Genital herpes in women is more common than in men (by approximately twice as much, actually). In the United States from ages 14-49 years old, 20% of women have genital herpes while only 11% of men (download the ebook). The average of all Americans who have herpes is 14-49 years old is 16%. There is more of a chance of a male passing genital herpes to a female than female-to-male because vaginas have more mucous membrane than penises. Interestingly, there is a wide variation when race is taken into consideration. Specifically, 48% of black women have genital herpes; overall, 39% of blacks are infected compared to about 12 percent for whites, the CDC said. (Reuters).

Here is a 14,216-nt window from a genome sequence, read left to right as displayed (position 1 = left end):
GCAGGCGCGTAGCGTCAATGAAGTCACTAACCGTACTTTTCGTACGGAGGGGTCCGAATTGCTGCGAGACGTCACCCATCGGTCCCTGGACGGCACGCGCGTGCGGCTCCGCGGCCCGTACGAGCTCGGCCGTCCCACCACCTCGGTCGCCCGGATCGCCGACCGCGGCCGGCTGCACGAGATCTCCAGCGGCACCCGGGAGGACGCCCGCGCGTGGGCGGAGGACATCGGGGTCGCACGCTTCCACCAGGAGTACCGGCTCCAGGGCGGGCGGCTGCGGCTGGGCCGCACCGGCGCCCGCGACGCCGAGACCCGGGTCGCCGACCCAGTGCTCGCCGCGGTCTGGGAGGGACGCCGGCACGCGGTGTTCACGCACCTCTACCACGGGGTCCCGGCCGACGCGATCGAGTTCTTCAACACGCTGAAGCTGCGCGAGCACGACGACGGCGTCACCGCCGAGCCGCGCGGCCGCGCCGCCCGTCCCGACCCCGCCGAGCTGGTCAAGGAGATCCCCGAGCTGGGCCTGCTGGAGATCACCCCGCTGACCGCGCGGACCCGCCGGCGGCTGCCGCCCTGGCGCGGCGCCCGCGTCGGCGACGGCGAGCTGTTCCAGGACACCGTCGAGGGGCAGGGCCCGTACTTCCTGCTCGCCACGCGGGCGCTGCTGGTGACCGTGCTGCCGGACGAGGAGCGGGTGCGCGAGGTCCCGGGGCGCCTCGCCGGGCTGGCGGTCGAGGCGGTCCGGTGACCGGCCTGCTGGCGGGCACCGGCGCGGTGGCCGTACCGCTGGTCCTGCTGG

If you get pregnant and have had herpes for longer than a year, then your body has built up a lot of immunity to the virus. This means there is less viral shedding and less chances of outbreak. You can't spread herpes to your baby internally (blood, amniotic fluid, etc.), so the only aspect to pay attention to is minimizing the chance of having a herpes outbreak while you are having a vaginal delivery (since herpes is passed via skin-to-skin contact). There are some rare cases where herpes has created complications in childbirth, but for the vast majority of women, childbirth with herpes doesn't complicate things. From ASHA: "... the evidence to date suggests that acyclovir does not carry increased risk of birth defects or adverse pregnancy outcome. On the strength of this data, the use of daily, suppressive treatment during the last month of pregnancy is becoming increasingly common." The best course of action is to get on daily suppressive herpes medication as the due date approaches. And if an outbreak occurs, then a C-section will be the administered.